Washington, D.C. – (RealEstateRama) — Ohio EPA received another round of test results today from homeowners in the village of Sebring who asked to have their tap water tested and all 28 samples were below the federal allowable limit for lead. Ohio EPA ordered the village of Sebring on January 21 to offer free water testing for any homeowner who asked and will make those results public as they are received.
Combined with earlier voluntary test results received, 935 of 979 samples have been below the federal allowable level. Ohio EPA has followed up on some of the high readings and has found that the water coming into the home is healthy and running the tap for several minutes successfully eliminates any detectable lead in the water.
Ohio EPA continues to work closely with the village of Sebring and the U.S. EPA to fine tune the water chemistry to minimize lead from leaching into the water from piping of certain homeowners. Recent test results confirm that the village’s water plant is lead free.
Despite the fact that most results are below the federal allowable level, the village is still required to provide bottled water or filtration systems to homes where results are over the federal allowable level and work with the county to provide health screening for residents. In addition, the village must complete all immediate, short-term, and long-term actions required by the Ohio EPA Director. Today, Ohio EPA issued unilateral orders that memorialize everything the Agency is requiring Sebring to do to address the lead situation.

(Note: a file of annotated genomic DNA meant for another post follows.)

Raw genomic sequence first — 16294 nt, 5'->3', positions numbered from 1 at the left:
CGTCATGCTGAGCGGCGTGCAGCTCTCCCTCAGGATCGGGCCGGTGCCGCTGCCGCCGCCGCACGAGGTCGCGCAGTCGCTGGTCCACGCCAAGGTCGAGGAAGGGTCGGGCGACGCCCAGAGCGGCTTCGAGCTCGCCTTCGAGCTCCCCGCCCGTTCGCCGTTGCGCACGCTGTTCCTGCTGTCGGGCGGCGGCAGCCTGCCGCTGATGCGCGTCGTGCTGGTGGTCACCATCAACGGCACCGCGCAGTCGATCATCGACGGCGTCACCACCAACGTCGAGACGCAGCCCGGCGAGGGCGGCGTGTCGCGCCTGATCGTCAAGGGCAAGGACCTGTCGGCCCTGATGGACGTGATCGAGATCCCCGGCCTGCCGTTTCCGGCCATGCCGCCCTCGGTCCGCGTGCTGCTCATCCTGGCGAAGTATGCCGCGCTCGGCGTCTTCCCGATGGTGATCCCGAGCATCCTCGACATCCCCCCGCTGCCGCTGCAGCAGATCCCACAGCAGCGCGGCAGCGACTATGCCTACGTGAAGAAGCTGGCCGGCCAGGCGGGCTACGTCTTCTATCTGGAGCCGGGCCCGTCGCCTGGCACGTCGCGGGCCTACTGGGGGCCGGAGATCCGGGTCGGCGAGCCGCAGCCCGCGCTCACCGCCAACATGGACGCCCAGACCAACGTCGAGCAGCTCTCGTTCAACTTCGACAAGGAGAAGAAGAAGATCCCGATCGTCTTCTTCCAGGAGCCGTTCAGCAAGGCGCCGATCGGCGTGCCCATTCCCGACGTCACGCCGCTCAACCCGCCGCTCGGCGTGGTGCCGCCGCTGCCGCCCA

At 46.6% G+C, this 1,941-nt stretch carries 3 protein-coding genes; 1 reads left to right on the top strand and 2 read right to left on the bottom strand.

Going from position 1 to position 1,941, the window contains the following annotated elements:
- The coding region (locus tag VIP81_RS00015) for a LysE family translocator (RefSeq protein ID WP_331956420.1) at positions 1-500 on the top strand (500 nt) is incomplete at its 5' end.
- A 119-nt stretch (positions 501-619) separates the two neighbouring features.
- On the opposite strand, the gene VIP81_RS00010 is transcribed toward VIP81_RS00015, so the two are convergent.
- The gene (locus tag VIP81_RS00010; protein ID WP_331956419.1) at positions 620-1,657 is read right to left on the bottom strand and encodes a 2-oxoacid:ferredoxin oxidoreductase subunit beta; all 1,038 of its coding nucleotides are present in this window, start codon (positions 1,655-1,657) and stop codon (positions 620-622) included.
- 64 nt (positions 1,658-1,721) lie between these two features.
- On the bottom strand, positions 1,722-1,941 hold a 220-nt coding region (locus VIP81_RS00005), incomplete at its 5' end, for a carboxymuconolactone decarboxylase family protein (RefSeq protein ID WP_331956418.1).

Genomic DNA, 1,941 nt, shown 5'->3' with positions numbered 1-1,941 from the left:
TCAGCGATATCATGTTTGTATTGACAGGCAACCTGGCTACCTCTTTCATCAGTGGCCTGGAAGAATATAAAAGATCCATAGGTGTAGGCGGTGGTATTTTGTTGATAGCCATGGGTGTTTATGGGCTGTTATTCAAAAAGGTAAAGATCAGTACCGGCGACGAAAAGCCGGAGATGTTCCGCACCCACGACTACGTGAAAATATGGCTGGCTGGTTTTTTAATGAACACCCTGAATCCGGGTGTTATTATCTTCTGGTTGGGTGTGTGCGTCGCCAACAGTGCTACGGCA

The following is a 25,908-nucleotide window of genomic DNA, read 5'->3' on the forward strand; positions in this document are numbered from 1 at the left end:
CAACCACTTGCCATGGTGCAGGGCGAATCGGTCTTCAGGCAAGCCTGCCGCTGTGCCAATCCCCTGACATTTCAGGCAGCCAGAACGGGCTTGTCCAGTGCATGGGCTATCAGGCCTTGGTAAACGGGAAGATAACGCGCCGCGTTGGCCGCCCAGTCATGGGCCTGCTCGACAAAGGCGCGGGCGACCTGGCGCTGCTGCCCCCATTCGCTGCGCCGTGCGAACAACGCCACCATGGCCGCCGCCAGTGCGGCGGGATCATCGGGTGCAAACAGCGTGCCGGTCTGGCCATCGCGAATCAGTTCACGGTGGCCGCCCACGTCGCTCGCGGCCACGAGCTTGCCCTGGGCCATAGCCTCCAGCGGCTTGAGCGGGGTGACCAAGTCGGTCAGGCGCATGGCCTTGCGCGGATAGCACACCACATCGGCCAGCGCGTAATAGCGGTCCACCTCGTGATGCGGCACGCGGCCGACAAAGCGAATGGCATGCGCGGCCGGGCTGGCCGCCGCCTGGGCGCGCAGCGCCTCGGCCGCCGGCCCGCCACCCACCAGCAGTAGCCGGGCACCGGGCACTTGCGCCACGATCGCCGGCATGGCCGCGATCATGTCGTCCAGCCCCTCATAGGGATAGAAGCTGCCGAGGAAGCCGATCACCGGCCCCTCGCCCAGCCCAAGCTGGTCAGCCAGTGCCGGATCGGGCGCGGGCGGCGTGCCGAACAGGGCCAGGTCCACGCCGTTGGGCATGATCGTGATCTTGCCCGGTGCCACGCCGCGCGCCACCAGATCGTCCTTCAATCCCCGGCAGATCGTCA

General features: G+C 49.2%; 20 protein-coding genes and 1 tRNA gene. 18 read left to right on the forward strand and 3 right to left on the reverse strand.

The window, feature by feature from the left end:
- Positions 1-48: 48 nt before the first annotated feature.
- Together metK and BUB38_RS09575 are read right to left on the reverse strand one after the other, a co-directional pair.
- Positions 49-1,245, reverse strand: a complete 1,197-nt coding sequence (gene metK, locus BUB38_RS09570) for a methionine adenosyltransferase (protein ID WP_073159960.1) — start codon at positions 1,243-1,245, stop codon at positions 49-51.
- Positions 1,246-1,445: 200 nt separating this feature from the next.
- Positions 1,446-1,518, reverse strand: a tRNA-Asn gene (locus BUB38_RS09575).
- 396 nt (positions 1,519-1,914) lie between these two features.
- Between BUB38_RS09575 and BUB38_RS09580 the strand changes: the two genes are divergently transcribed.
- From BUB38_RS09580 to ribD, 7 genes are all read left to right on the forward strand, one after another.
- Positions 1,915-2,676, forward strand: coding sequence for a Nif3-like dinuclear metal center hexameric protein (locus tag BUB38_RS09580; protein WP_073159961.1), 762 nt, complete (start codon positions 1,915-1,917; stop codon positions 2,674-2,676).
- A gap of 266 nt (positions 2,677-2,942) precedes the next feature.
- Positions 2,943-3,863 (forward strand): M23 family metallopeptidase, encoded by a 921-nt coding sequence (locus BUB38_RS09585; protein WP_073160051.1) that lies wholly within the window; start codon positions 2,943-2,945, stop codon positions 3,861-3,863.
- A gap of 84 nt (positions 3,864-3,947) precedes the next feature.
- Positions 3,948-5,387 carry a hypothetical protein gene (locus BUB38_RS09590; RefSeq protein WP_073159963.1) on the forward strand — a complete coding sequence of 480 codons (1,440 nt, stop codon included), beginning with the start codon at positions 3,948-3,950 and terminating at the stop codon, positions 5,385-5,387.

To minimize their lead exposure, all residents should follow guidance in public education documents provided by the village and, to flush out the lead, run their tap water for 30 seconds to two minutes before using it.
Ohio EPA will continue to release new results as they become available.
The Ohio Environmental Protection Agency was created in 1972 to consolidate efforts to protect and improve air quality, water quality and waste management in Ohio. Since then, air pollutants dropped by as much as 90 percent; large rivers meeting standards improved from 21 percent to 89 percent; and hundreds of polluting, open dumps were replaced with engineered landfills and an increased emphasis on waste reduction and recycling.
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MEDIA CONTACT: Heidi Griesmer